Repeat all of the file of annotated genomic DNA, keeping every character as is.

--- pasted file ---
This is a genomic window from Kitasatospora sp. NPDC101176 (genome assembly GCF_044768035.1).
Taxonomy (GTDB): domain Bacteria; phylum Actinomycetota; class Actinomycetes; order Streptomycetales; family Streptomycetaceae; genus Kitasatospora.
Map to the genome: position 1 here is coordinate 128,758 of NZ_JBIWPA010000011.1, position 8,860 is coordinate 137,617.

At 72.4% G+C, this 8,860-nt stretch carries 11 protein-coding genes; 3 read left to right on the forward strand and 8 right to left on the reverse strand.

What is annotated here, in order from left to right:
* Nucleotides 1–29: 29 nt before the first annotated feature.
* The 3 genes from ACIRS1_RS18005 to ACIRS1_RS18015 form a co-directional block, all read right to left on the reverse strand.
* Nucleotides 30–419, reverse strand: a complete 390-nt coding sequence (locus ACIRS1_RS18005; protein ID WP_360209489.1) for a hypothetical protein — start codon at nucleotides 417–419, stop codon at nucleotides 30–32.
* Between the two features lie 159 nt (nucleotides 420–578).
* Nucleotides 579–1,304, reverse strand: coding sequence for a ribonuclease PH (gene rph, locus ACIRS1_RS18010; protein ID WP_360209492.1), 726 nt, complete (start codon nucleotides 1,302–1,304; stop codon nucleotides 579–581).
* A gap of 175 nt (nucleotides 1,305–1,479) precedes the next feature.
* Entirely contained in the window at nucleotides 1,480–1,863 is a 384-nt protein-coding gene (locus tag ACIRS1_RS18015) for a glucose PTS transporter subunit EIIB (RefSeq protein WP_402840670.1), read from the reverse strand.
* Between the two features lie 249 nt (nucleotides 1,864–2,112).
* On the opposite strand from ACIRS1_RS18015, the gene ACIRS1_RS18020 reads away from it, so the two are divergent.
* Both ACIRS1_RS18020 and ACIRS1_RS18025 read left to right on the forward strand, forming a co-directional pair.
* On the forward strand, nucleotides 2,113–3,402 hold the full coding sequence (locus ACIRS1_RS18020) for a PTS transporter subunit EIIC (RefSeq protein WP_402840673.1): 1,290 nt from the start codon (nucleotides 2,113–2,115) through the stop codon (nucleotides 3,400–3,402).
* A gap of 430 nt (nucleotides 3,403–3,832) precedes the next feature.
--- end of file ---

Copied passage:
This is a genomic window from Kitasatospora sp. NPDC101176 (genome assembly GCF_044768035.1).
Taxonomy (GTDB): domain Bacteria; phylum Actinomycetota; class Actinomycetes; order Streptomycetales; family Streptomycetaceae; genus Kitasatospora.
Map to the genome: position 1 here is coordinate 128,758 of NZ_JBIWPA010000011.1, position 8,860 is coordinate 137,617.

At 72.4% G+C, this 8,860-nt stretch carries 11 protein-coding genes; 3 read left to right on the forward strand and 8 right to left on the reverse strand.

What is annotated here, in order from left to right:
* Nucleotides 1–29: 29 nt before the first annotated feature.
* The 3 genes from ACIRS1_RS18005 to ACIRS1_RS18015 form a co-directional block, all read right to left on the reverse strand.
* Nucleotides 30–419, reverse strand: a complete 390-nt coding sequence (locus ACIRS1_RS18005; protein ID WP_360209489.1) for a hypothetical protein — start codon at nucleotides 417–419, stop codon at nucleotides 30–32.
* Between the two features lie 159 nt (nucleotides 420–578).
* Nucleotides 579–1,304, reverse strand: coding sequence for a ribonuclease PH (gene rph, locus ACIRS1_RS18010; protein ID WP_360209492.1), 726 nt, complete (start codon nucleotides 1,302–1,304; stop codon nucleotides 579–581).
* A gap of 175 nt (nucleotides 1,305–1,479) precedes the next feature.
* Entirely contained in the window at nucleotides 1,480–1,863 is a 384-nt protein-coding gene (locus tag ACIRS1_RS18015) for a glucose PTS transporter subunit EIIB (RefSeq protein WP_402840670.1), read from the reverse strand.
* Between the two features lie 249 nt (nucleotides 1,864–2,112).
* On the opposite strand from ACIRS1_RS18015, the gene ACIRS1_RS18020 reads away from it, so the two are divergent.
* Both ACIRS1_RS18020 and ACIRS1_RS18025 read left to right on the forward strand, forming a co-directional pair.
* On the forward strand, nucleotides 2,113–3,402 hold the full coding sequence (locus ACIRS1_RS18020) for a PTS transporter subunit EIIC (RefSeq protein WP_402840673.1): 1,290 nt from the start codon (nucleotides 2,113–2,115) through the stop codon (nucleotides 3,400–3,402).
* A gap of 430 nt (nucleotides 3,403–3,832) precedes the next feature.